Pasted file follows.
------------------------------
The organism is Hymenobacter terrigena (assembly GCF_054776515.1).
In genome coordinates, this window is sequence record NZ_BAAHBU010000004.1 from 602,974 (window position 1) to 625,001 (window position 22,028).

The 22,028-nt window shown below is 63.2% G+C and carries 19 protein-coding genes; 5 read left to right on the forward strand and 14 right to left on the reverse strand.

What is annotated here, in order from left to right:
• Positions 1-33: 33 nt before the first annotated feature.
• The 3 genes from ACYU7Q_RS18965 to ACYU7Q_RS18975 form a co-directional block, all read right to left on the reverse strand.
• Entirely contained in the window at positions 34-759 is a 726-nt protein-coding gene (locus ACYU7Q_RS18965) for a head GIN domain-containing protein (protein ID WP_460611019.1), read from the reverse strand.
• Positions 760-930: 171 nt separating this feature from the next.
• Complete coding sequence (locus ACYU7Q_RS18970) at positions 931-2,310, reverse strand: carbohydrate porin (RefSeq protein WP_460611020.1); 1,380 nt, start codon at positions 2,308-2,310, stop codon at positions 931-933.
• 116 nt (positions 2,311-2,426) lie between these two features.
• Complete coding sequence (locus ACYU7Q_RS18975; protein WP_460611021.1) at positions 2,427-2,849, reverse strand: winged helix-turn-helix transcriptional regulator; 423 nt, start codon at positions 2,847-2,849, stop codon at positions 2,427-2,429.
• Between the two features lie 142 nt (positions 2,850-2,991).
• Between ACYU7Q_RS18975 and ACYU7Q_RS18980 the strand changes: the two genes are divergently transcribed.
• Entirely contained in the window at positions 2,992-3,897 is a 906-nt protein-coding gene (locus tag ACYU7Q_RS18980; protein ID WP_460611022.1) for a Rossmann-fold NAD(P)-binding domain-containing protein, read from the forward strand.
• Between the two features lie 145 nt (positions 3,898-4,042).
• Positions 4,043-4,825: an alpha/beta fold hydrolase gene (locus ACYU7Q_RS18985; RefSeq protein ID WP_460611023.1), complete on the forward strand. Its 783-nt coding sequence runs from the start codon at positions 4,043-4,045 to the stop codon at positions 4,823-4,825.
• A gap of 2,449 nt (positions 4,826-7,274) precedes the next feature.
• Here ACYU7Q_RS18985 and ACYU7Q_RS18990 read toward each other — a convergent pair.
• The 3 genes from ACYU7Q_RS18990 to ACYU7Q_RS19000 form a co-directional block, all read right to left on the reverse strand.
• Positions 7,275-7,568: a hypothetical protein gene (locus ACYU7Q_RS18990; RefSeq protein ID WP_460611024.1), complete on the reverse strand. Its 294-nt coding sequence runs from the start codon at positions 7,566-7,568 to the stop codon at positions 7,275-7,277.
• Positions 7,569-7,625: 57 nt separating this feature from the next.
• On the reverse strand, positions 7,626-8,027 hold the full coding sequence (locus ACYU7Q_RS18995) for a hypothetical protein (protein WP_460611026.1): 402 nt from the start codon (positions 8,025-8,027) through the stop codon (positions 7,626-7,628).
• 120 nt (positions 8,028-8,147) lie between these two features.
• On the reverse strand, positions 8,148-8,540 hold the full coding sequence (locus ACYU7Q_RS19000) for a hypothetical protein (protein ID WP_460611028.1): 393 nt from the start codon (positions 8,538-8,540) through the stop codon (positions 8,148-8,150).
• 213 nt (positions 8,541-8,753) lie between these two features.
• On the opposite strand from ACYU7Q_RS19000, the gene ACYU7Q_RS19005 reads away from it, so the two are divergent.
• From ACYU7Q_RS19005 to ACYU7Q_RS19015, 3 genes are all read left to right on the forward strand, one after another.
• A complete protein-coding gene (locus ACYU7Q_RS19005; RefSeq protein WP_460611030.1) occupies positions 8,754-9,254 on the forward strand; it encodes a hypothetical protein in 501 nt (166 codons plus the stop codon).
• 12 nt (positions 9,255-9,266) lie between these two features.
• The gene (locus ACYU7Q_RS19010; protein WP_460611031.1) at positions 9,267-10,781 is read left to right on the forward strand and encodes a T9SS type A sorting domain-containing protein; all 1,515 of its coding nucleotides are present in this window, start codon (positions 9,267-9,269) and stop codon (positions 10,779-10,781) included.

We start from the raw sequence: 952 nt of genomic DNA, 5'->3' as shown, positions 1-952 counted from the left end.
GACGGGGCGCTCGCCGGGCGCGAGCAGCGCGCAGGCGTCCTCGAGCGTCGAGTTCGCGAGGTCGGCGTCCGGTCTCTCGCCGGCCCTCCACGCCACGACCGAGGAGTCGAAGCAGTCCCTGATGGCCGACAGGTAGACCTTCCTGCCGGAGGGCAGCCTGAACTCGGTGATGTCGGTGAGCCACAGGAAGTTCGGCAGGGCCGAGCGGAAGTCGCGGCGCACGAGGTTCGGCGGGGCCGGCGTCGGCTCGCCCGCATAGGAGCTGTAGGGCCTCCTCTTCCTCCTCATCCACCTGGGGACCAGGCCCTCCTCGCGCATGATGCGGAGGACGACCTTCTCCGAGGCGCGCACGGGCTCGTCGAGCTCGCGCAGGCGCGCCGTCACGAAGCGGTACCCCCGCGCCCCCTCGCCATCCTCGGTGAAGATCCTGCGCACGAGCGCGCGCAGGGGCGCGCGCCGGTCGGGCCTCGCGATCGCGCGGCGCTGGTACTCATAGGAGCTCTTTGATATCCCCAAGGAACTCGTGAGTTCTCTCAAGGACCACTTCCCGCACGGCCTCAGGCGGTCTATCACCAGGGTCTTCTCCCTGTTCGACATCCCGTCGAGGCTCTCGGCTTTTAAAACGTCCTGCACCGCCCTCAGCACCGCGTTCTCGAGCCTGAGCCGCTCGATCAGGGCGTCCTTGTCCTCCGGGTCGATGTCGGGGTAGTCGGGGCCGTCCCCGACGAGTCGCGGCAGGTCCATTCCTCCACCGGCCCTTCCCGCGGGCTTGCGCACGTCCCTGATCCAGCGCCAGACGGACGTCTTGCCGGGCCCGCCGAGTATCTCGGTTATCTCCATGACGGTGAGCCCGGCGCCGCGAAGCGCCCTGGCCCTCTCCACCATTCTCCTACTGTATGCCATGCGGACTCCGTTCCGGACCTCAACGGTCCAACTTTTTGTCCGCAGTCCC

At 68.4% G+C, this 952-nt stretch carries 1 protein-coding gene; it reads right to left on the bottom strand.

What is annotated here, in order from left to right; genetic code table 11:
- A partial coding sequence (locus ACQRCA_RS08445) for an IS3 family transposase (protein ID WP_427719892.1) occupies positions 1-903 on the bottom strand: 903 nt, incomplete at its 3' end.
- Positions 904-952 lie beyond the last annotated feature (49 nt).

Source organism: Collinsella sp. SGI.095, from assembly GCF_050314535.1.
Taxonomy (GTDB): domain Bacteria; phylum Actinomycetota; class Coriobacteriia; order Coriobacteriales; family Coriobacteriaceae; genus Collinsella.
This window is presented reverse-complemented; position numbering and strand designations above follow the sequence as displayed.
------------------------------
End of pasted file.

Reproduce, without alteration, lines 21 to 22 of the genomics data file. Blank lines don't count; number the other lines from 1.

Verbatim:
• Positions 7,569-7,625: 57 nt separating this feature from the next.
• On the reverse strand, positions 7,626-8,027 hold the full coding sequence (locus ACYU7Q_RS18995) for a hypothetical protein (protein WP_460611026.1): 402 nt from the start codon (positions 8,025-8,027) through the stop codon (positions 7,626-7,628).